Apply for an Apprenticeship
If you are looking to join the electrician career field, you should research apprenticeship opportunities and apply once you’re ready. There may be competition for the positions, so it is best to not waste any time when applying. As a portion of the application stage, a basic aptitude test may need to be passed. Generally, such an exam will gauge reading comprehension as well as the ability to perform basic arithmetic and basic algebra. This is typically followed by an interview. Specific physical requirements may also be established at this point such as a drug test and evaluation of certain mechanical proficiency. This is why a pre-apprenticeship can help you be competitive.
Register if Required
Some states, including Texas and California, require electrician apprentices to register prior to being permitted to work on real job sites. This step is generally very easy as it only consists of filling out forms and sometimes paying small fees. Every state has its own requirements for joining an electrician career, so be certain to check with your state’s department of labor, licensing or consumer affairs to ensure a smooth transition.
Complete an Apprenticeship
Completing your apprenticeship is the most important part of your electrician career preparation. Your apprenticeship will likely be comprised of a combination of on-the-job training and courses either in a classroom or online. You will be supervised and mentored by a master or a journeyman electrician over the course of four to five years of extensive training. At this point, you should earn an hourly wage.
Along the way, you will study important concepts and receive more practical experiences on job sites. These experiences can include reading construction blueprints and technical diagrams regarding electrical plans, as well as installing, repairing, and maintaining electrical wiring, various control systems, and lighting fixtures. You will make sure that all your work is in compliance with the National Electrical Code (NEC), in addition to local and state regulations. You will also be expected to use special tools to inspect various electrical systems.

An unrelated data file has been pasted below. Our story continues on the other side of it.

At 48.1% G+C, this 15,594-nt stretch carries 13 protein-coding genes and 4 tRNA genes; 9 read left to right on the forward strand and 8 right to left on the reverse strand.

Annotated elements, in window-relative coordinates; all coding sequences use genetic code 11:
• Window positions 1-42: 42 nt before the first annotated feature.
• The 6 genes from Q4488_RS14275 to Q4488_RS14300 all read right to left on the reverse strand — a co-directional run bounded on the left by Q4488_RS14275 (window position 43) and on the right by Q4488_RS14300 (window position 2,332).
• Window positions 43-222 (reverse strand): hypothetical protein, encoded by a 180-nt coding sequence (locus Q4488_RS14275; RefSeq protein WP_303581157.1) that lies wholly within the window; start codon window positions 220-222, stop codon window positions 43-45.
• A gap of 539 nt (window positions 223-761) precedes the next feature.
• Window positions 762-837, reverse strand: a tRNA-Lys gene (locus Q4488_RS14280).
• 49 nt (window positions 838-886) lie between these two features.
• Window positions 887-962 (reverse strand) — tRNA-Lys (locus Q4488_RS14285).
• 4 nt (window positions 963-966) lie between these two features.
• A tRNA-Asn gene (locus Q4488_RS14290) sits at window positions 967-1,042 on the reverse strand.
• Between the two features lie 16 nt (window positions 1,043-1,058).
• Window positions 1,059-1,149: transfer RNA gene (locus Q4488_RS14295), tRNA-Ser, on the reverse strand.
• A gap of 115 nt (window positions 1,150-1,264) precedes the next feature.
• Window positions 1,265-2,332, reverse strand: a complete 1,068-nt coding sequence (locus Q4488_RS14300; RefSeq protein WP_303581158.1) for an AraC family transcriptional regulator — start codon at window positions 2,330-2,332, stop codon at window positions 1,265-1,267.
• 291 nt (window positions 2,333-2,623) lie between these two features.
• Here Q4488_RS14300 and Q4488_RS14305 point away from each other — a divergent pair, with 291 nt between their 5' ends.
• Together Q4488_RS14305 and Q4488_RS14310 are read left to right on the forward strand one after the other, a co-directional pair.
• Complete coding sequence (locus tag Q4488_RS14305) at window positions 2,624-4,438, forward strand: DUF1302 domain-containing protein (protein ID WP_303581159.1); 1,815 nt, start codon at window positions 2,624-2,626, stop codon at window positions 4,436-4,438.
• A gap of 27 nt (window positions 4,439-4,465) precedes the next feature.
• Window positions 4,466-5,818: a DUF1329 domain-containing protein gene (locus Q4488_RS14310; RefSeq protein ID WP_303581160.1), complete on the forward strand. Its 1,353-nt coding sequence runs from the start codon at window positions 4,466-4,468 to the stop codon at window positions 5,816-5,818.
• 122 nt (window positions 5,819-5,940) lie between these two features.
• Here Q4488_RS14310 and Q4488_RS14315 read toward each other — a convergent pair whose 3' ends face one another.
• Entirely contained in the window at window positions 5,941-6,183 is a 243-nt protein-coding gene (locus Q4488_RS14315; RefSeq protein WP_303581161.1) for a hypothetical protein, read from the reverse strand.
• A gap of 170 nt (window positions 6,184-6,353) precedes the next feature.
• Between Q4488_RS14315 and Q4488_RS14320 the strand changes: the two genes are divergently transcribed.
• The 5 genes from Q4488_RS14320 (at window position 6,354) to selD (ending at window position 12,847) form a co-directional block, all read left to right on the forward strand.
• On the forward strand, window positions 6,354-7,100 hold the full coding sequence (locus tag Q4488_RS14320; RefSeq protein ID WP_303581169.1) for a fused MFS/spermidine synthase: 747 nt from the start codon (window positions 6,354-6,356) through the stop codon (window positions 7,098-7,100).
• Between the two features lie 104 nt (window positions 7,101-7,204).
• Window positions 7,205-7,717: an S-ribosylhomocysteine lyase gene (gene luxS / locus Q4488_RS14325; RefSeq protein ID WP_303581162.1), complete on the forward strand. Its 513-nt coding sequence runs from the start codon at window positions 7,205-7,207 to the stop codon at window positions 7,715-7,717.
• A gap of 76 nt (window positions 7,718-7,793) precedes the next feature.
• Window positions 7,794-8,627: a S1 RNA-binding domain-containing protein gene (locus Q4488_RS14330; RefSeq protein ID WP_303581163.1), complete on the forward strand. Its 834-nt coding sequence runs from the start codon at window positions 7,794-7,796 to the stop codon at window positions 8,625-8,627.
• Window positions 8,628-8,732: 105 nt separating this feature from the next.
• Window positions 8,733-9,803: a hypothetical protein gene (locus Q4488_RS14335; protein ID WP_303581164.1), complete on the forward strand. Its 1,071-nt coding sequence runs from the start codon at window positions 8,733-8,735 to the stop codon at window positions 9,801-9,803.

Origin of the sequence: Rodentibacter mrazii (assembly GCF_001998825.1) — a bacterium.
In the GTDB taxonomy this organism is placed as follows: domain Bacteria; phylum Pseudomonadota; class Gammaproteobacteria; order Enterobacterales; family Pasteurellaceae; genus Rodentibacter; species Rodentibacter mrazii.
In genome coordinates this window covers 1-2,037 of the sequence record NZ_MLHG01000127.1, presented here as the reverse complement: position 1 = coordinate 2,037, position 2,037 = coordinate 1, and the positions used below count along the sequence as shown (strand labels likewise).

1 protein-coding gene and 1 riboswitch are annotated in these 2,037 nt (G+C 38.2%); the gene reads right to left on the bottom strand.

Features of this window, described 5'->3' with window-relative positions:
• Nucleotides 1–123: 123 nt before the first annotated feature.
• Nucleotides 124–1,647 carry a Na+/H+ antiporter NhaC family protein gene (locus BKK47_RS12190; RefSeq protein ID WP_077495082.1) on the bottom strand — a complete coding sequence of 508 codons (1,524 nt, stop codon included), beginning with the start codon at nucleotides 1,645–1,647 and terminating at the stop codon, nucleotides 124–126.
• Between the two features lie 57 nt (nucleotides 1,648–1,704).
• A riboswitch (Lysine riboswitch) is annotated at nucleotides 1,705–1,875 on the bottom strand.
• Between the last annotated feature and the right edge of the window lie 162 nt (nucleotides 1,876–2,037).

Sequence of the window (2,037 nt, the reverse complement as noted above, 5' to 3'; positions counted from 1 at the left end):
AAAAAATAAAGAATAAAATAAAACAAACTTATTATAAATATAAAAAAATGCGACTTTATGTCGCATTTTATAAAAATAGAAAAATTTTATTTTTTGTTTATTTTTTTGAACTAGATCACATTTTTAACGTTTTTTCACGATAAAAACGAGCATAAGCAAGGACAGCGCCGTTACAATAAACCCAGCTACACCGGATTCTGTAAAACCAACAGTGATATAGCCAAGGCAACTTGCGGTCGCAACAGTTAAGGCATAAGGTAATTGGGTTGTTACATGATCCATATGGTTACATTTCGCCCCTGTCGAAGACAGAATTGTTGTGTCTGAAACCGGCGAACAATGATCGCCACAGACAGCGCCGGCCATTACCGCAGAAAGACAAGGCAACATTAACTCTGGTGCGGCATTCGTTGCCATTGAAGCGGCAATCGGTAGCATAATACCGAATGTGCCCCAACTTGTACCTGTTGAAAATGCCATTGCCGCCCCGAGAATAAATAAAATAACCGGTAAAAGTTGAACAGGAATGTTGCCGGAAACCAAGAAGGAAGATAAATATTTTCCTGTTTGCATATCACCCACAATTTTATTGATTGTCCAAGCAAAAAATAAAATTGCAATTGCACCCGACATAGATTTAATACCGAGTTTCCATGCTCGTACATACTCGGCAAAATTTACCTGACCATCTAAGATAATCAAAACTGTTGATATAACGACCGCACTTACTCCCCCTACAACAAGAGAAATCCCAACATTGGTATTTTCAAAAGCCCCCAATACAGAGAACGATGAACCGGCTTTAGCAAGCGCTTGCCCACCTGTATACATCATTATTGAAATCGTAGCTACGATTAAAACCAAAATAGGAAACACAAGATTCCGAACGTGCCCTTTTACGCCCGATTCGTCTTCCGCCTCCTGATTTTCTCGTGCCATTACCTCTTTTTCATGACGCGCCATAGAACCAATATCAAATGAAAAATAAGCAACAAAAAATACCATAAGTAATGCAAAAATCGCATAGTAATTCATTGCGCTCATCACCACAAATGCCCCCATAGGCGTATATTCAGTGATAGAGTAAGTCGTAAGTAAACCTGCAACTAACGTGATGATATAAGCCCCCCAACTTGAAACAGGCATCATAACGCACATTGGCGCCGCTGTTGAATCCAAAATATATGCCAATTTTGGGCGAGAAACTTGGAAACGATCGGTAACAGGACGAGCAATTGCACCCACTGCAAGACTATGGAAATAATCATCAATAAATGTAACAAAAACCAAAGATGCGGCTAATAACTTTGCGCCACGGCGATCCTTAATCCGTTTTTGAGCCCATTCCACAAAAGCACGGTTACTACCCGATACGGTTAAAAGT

Check Local Licensing Requirements
One aspect you must keep in mind as you are on your way to your electrician career, is that each state has its own requirements and standards when it comes to licensing electricians. This where you must plan ahead. Most states do not require a license to be considered a qualified electrician. Others, such as Pennsylvania and Illinois, do not license at the state level but have cities and towns with municipal licensing requirements. It is important for future electricians to, at the proper time, contact state and municipalities in which they desire to work to ask if a license is necessary.
Reviewing and following these steps will prepare you for a career as an electrician! The Bureau of Labor Statistics shows that the demand for electricians will increase by 9% by 2026. Many positions are available for electricians across the country, with not enough qualified people to fill them. Now is an ideal time to join the electrical field!